To those losing loved ones to Alzheimer’s, I did not notice subtle changes in my mother’s behavior because my focus was on my father’s loss of memory, poor decision making, and constant repetition. I was busy engaging my mother’s support to help dad. Dad and I were teaching mom how to write checks to pay the bills, take charge of keeping daily and social schedules, and do more of the driving to and fro. It suddenly became apparent that mom could not write the checks, could not oversee schedules, and was making substandard decisions in daily living activities. Dad started to report some odd actions on mother’s part. He said she was taking things that didn’t belong to her, paper towels and toilet paper from the clubhouse, sugar and bread from restaurants (sometimes the sugar bowl), and all of the cookies meant as samples in Publix. She was stuffing them into her bag and bringing them home. I cajoled dad, but was really concerned.
On my next visit my mother pulled me aside to ask me to get her her own apartment. She did not want to live with my father anymore (after 65 years of marriage). Then dad pulled me aside to ask me to find him a separate dwelling because he and mom were fighting viciously all of the time. He confided that at times she was physically attacking him. Then to my dismay her violent flares of temper and physicality included others and even me. Her friends dropped her from the mahjong game when she could no longer bet on a hand, keep her hand out of the pot, or remember the hands to be played. The canasta ladies could no longer cover for her ineptitudes and so they, too, let her go. I could not in good conscience let her drive and so I had her license confiscated.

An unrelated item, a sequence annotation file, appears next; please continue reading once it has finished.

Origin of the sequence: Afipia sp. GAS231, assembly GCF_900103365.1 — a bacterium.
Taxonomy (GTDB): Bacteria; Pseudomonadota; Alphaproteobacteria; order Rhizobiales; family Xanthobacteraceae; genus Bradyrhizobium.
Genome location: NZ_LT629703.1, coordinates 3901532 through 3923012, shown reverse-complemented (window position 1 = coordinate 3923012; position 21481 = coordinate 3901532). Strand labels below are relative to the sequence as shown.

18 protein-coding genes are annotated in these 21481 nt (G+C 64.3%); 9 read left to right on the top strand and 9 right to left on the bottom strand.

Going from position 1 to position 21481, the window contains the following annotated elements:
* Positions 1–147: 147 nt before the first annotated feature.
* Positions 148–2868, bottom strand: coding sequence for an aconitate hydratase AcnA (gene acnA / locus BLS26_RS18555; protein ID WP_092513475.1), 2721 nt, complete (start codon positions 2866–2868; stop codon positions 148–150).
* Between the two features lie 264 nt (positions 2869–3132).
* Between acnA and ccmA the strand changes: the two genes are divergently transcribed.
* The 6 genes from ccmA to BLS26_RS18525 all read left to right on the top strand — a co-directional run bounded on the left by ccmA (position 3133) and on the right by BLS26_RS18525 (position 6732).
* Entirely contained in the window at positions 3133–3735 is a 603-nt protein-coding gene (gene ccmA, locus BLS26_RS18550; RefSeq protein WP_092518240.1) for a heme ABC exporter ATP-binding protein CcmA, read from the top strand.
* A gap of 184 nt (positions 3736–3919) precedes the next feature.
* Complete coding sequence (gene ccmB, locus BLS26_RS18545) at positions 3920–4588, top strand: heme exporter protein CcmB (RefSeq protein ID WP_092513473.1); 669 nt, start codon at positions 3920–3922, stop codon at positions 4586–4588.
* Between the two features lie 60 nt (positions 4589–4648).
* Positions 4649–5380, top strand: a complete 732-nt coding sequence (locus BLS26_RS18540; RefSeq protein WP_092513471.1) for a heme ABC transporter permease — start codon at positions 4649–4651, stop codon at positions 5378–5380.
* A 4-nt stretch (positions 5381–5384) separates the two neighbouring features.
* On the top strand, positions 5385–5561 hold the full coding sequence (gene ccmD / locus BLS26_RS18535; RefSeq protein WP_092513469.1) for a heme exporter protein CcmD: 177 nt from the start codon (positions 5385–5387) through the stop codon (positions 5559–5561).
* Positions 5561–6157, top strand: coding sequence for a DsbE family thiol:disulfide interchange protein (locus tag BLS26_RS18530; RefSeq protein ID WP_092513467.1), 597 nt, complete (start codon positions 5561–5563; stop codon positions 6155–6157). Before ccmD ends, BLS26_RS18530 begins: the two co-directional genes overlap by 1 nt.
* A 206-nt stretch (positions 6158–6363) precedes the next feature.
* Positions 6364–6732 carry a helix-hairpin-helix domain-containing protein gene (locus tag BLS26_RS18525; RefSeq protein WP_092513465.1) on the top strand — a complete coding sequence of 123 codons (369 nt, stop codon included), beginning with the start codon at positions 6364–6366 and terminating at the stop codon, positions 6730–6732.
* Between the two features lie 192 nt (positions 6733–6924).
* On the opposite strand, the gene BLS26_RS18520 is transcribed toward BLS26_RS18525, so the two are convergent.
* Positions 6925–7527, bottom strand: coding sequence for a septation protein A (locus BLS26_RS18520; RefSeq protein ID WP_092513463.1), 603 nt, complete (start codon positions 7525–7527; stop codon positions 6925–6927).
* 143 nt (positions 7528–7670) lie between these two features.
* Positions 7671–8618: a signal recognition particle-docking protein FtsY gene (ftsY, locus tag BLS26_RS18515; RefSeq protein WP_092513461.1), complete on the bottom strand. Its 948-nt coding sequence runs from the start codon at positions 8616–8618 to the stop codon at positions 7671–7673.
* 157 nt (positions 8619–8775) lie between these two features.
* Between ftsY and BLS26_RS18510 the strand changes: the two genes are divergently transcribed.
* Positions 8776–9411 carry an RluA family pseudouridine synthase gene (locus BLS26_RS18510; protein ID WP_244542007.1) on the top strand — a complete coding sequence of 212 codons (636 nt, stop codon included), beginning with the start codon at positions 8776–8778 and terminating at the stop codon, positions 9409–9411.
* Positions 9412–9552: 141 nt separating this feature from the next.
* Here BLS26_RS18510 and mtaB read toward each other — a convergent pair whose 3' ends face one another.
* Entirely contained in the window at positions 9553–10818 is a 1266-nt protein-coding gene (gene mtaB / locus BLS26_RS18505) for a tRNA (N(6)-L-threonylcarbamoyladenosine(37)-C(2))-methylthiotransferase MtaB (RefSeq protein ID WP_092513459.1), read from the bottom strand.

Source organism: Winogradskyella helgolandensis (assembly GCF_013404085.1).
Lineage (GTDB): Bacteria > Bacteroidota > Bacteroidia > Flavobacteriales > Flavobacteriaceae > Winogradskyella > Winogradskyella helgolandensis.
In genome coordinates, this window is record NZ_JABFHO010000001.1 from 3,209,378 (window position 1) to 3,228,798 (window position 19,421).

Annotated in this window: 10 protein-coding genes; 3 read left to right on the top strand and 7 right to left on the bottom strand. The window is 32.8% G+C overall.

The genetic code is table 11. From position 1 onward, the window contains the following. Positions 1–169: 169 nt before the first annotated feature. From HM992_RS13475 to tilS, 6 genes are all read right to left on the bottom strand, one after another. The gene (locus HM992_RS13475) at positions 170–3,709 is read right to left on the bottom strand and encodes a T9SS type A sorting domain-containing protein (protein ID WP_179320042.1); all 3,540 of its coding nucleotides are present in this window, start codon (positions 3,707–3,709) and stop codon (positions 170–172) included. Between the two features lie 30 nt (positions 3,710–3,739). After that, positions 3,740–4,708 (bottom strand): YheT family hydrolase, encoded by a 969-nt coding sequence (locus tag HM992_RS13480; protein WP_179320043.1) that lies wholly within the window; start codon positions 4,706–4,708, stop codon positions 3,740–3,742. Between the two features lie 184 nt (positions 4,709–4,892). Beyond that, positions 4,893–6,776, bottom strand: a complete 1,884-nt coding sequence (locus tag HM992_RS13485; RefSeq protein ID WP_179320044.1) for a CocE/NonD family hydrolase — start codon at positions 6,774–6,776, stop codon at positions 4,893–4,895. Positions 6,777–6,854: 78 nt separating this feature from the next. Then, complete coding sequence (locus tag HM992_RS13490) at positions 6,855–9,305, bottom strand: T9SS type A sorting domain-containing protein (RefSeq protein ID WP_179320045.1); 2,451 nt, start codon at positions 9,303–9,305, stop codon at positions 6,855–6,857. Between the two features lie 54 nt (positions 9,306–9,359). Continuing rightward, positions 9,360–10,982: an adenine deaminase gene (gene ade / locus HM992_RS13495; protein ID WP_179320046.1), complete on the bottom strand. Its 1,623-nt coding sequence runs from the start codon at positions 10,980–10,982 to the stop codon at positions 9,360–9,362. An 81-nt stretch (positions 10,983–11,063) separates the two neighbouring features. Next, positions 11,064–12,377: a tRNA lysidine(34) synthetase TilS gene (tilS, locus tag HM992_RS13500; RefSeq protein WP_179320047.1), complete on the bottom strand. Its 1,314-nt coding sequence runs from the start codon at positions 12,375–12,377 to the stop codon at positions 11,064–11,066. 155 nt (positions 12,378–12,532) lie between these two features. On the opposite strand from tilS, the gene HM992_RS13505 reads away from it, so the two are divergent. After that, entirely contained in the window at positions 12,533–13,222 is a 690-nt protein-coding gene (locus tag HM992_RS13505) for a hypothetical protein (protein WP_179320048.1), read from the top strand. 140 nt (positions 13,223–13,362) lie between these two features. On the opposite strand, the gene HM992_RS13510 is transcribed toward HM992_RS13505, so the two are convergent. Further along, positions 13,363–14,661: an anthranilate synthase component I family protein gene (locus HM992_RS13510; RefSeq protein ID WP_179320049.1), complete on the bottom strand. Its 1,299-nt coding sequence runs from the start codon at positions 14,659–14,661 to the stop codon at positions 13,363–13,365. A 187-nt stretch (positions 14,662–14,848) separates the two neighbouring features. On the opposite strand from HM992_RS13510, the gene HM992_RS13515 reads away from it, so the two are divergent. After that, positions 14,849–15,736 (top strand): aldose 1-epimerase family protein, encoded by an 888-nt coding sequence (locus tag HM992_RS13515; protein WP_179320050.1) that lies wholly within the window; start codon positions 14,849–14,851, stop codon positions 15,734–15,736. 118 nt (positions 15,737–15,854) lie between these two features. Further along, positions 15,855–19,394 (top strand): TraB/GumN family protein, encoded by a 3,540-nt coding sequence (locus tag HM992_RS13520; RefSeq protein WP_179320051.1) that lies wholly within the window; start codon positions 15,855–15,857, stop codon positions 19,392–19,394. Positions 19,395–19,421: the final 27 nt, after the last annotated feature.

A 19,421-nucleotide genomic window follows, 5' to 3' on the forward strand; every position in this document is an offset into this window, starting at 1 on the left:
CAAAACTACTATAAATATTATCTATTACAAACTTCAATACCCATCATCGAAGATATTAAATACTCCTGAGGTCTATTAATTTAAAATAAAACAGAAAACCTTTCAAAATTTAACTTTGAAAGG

I was frustrated, sad, and frantic about her losses, and hired ladies to help her a few hours a day, then all day, then sleep-in. Mom persistently called me screaming threats that I had no right to oversee her life. I paid the women extra when mom started locking them out of her house, pinching them, and accusing them of indiscretions with her husband. Then the helping ladies reported she was touching them inappropriately. Each day sank me further into dejection trying to micromanage my parents’ money; adjusting to each new loss made me wobble with lack of control and the sorrow of losing individual aspects of her. She thought the oven was the house thermostat, forgot how to cook, and acted lewd and inappropriate.
My parents lived in Florida, and I in NY. Multiple daily phone calls, frequent flights down to Florida to make new arrangements, and the constant scourge of grief was unnerving me. I had my own family responsibilities, which were heavy at the time, some physical disability and the extra time, duties, and sense of loss became overpowering. I was losing both parents bit by bit and especially my mother was becoming burdensome (I say with guilt), vacant like a mall parking lot after midnight, unsightly (unkempt, inappropriately dressed) and when I looked into her pale face, wan eyes, and saw her shaking hands, I wanted to curl into a ball and roll away.
I had given up several hours of my own work to tend to their needs, I had given up having a “real” mother, and my dreams were now darkened with nightmares. The only way I could cope was to release my mother and take care of this strange needy old woman out of the kindness of my heart. Eventually we placed my parents in assisted living. After my father’s death, mom was placed in a memory unit. They called it the lock-up which hit my heart with such a thud that my heart became locked. Slowly, my beautiful, coiffed, manicured mother became the witch in Hansel and Gretel, with wild hair, gaunt cheeks, vacant eyes, trembling hands, eating mush which dribbled from her lips, slumped in a wheel chair, dozing with the other empty bodies and heads unfortunate enough to meet with this same end. When my mother was finally deceased, it was not a loss, it was a gain. She no longer suffered, I no longer suffered, and there was a peaceful settlement to celebrate. I don’t know which is worse—the instantaneous death of your parent or the experience of losing her piece by piece, the way a rat nibbles at a perfect round of cheese, leaving holes and crumbs behind.
Barbara Werzansky 12-25-14